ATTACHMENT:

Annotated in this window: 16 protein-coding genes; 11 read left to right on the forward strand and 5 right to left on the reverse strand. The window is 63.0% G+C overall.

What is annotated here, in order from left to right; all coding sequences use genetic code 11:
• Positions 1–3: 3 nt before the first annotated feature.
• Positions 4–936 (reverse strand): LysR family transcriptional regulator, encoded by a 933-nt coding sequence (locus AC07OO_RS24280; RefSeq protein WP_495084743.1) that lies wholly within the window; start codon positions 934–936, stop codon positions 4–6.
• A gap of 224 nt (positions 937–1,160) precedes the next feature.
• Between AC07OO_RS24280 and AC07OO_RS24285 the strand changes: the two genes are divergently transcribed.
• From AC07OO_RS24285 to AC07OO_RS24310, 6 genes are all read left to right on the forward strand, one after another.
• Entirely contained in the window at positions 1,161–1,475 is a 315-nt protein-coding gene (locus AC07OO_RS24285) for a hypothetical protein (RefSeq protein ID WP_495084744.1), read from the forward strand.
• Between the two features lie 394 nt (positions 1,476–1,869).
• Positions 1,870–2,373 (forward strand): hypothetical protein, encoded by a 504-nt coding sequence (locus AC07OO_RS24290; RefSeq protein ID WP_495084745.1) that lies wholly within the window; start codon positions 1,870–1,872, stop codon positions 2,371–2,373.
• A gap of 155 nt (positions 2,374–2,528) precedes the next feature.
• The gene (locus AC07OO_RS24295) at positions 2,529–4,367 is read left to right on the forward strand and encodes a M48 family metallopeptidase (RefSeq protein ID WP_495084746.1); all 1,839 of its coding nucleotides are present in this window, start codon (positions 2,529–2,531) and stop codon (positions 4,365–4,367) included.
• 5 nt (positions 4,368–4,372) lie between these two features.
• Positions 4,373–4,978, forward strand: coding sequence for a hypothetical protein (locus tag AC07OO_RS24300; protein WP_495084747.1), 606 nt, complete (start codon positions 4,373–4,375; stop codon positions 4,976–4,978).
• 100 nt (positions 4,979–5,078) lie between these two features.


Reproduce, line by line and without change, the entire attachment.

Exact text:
Annotated in this window: 16 protein-coding genes; 11 read left to right on the forward strand and 5 right to left on the reverse strand. The window is 63.0% G+C overall.

What is annotated here, in order from left to right; all coding sequences use genetic code 11:
• Positions 1–3: 3 nt before the first annotated feature.
• Positions 4–936 (reverse strand): LysR family transcriptional regulator, encoded by a 933-nt coding sequence (locus AC07OO_RS24280; RefSeq protein WP_495084743.1) that lies wholly within the window; start codon positions 934–936, stop codon positions 4–6.
• A gap of 224 nt (positions 937–1,160) precedes the next feature.
• Between AC07OO_RS24280 and AC07OO_RS24285 the strand changes: the two genes are divergently transcribed.
• From AC07OO_RS24285 to AC07OO_RS24310, 6 genes are all read left to right on the forward strand, one after another.
• Entirely contained in the window at positions 1,161–1,475 is a 315-nt protein-coding gene (locus AC07OO_RS24285) for a hypothetical protein (RefSeq protein ID WP_495084744.1), read from the forward strand.
• Between the two features lie 394 nt (positions 1,476–1,869).
• Positions 1,870–2,373 (forward strand): hypothetical protein, encoded by a 504-nt coding sequence (locus AC07OO_RS24290; RefSeq protein ID WP_495084745.1) that lies wholly within the window; start codon positions 1,870–1,872, stop codon positions 2,371–2,373.
• A gap of 155 nt (positions 2,374–2,528) precedes the next feature.
• The gene (locus AC07OO_RS24295) at positions 2,529–4,367 is read left to right on the forward strand and encodes a M48 family metallopeptidase (RefSeq protein ID WP_495084746.1); all 1,839 of its coding nucleotides are present in this window, start codon (positions 2,529–2,531) and stop codon (positions 4,365–4,367) included.
• 5 nt (positions 4,368–4,372) lie between these two features.
• Positions 4,373–4,978, forward strand: coding sequence for a hypothetical protein (locus tag AC07OO_RS24300; protein WP_495084747.1), 606 nt, complete (start codon positions 4,373–4,375; stop codon positions 4,976–4,978).
• 100 nt (positions 4,979–5,078) lie between these two features.